A state-of-the-art facility with a visitors center and tour designed to educate visitors on the full process of winemaking. I was pleasantly surprised and impressed by my visit and although I am not a fan of the Barkan table wines, the winery produces several interesting wines and I especially enjoyed trying the new Beta Series. The visitors center offers various tour options and it is also possible just to sit in the wine shop and order a flight of wines to taste.
- Gush Etzion Winery (Mehadrin), Gush Etzion
The spacious winery houses a dairy restaurant that is open for breakfast, lunch and dinner and there is an option to have a wine tasting as part of the meal. Wine tours can be arranged separately but the winery itself is fairly small so you can see most of it without a tour.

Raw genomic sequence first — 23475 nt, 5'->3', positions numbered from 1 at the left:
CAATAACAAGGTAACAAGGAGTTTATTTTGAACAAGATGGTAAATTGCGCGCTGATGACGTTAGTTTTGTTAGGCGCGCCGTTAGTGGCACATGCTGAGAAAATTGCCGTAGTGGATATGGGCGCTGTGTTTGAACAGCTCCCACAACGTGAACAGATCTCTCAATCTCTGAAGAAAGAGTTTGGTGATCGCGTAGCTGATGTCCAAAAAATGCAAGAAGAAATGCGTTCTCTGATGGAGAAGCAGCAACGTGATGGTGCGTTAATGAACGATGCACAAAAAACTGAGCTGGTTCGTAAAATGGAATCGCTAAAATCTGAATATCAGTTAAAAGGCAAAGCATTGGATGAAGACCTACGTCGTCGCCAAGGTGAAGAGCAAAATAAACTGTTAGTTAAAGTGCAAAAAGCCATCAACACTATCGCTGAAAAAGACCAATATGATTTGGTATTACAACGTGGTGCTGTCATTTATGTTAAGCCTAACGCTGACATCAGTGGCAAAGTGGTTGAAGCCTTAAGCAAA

- Psagot Winery (Kosher), Mizrach Binyamin
Possibly one of the most beautiful purpose-built wine tasting centers, Psagot is also the home to a museum about the Binyamin region, which includes an interactive map and a video about the history of the region. Cheese platters and other food can be arranged with prior notice.
I love the wines from the following wineries but have not yet visited them, which is why they are not included in the list above:
Other Wineries in The Area
- Agur Winery (Kosher) – wine tasting is NIS 35 per person which is refundable if you make a purchase but we didn’t like any of the wine enough to buy it. The winery is kosher but the visitors center is open on Shabbat.